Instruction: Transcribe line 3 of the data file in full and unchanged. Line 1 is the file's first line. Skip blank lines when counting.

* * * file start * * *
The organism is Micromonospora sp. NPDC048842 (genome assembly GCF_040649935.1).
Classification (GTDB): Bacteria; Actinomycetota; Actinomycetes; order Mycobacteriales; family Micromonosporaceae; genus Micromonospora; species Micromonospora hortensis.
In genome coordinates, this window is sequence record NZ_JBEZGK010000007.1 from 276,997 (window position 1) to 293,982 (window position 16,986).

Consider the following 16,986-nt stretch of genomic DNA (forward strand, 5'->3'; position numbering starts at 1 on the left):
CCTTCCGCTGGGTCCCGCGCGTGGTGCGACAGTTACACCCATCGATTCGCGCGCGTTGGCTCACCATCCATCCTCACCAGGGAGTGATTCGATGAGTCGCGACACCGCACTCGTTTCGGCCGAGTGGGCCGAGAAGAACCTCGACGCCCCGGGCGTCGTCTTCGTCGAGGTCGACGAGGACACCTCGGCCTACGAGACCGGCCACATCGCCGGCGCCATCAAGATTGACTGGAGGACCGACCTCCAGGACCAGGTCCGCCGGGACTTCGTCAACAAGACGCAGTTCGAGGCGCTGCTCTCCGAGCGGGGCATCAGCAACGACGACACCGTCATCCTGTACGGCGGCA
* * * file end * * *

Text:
In genome coordinates, this window is sequence record NZ_JBEZGK010000007.1 from 276,997 (window position 1) to 293,982 (window position 16,986).